John Grinder replied: “Your account strikes me as entirely plausible. I have no idea about the dates involved — it sounds close to when the period when we were exploring synesthesia. I have had good success in cases of clients who get triggered by X; if you elicit a reasonably well-specified description of the triggering stimuli, you can decompose them into their submodality components, and use small pieces of those components mapped onto other submodalities of other representational systems through synesthesia circuitry (e.g. swatches of color, small sounds, any of the submodalities kinesthetically) and either have the client’s unconscious (ideally) or in some cases, have the client deliberately present to him/herself these small chunk elements (and therefore meaningless and ineffective as a trigger), the triggers lose their ability to access the states that they have been historically associated with. In my experience, this has worked with the full range of clients, from chronic schizophrenics to off-the-street clients.

“I have used the small chunk approach with synesthesia mapping with many clients over the years — it works very well (for me, at least) with things like pain control. I remember taking a fall climbing and breaking a bone in my ankle. I had about one and a half miles to get back to my pickup truck. Because of my fascination with, and playing around with, such synesthesia mapping, I mapped the pain (important to maintain a sensing of the pain to avoid doing things that would exacerbate the injury) onto pressure and heat. By so doing, it was able to carefully return to my truck without further damaging my ankle.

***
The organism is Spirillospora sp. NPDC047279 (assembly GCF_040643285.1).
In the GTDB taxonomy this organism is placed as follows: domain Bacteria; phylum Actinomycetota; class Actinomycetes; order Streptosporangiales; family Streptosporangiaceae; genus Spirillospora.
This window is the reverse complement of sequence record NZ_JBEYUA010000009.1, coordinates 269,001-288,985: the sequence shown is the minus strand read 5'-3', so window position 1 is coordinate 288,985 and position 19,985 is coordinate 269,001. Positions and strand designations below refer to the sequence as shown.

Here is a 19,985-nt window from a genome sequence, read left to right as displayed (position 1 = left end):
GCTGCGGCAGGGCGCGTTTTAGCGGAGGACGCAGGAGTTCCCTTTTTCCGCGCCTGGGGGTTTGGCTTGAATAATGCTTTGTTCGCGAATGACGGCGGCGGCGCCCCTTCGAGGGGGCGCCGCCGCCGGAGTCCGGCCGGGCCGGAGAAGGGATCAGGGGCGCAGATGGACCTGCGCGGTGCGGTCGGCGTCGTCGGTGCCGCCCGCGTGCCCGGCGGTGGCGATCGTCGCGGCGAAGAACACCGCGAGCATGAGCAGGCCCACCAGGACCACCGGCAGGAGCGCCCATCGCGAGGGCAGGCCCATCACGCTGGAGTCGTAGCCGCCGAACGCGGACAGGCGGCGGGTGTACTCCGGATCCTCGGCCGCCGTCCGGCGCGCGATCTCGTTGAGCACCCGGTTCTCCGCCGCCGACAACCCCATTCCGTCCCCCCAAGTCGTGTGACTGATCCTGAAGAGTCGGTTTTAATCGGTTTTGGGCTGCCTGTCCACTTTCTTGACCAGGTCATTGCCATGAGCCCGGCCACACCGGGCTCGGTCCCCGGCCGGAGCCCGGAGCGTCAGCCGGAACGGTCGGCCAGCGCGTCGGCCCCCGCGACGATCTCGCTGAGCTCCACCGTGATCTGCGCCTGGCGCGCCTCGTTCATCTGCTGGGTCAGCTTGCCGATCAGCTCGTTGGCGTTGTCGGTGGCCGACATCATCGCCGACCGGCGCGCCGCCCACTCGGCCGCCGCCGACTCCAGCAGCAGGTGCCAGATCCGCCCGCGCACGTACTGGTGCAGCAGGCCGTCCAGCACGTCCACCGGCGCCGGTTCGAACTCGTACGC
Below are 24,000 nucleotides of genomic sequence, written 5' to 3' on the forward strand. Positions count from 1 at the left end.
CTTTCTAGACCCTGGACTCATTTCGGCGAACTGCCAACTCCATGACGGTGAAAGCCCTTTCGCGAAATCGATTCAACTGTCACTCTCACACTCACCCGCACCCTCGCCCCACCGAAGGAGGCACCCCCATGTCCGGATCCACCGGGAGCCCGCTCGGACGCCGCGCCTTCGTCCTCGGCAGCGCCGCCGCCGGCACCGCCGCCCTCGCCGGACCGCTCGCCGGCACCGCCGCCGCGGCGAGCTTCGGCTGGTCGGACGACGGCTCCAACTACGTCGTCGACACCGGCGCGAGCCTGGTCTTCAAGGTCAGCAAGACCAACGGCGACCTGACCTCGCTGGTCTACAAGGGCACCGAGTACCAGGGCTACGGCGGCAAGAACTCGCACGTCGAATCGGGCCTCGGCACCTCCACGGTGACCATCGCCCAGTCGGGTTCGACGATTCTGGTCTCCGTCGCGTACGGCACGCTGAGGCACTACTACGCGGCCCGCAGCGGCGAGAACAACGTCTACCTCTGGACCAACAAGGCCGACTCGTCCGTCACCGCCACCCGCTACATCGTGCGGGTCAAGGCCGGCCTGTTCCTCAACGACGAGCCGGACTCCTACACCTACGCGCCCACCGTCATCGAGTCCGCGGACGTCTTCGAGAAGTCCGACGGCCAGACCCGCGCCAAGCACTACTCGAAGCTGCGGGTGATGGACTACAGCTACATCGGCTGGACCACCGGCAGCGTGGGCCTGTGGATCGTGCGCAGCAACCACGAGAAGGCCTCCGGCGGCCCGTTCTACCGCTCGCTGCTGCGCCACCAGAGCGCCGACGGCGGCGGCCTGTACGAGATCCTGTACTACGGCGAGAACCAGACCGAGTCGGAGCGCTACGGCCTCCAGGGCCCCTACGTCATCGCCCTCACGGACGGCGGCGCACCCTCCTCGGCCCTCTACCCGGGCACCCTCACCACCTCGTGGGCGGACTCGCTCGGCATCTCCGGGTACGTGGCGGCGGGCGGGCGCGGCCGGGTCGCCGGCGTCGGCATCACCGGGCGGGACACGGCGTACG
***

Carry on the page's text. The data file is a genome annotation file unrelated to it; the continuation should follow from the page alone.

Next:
“I have used it with women who want to be fully conscious during childbirth but not feel the pain. One striking example was a woman who has strong K > V circuitry. I had her practice for some weeks during her pregnancy. When she went into labor, the professional medical types wired her for contractions as well as the baby for heartbeat, breathing. She was walking around the room talking to her mom and friends, and the nurses were looking worried and constantly checking the instruments. Fortunately they were intelligent enough not to mention that according to the instruments, the woman should be in severe pain. The baby was born premature and was kept in a critical care unit because the brainstem breathing was not mature enough to safely maintain the breathing patterns. The mother decided to stay in the hospital to be close to her baby. Two or three days after the birth, she, the head nurse, and her mother walked in the room where she had been in labor. She stepped through the door, stopped abruptly and exclaimed, ‘They have painted the room!’ What had happened was that practicing the synesthesia patterning (K >V) kicked in unconsciously, and she had succeeded in remaining conscious and mobile by changing the colors in the room to one that served as a measurement of the pain without the requirement of experiencing the pain.

“I was amused by Gary’s statement about yelling into a garbage can — it is certainly accurate that congruency on the part of the agent of change is a powerful aspect of doing change work.”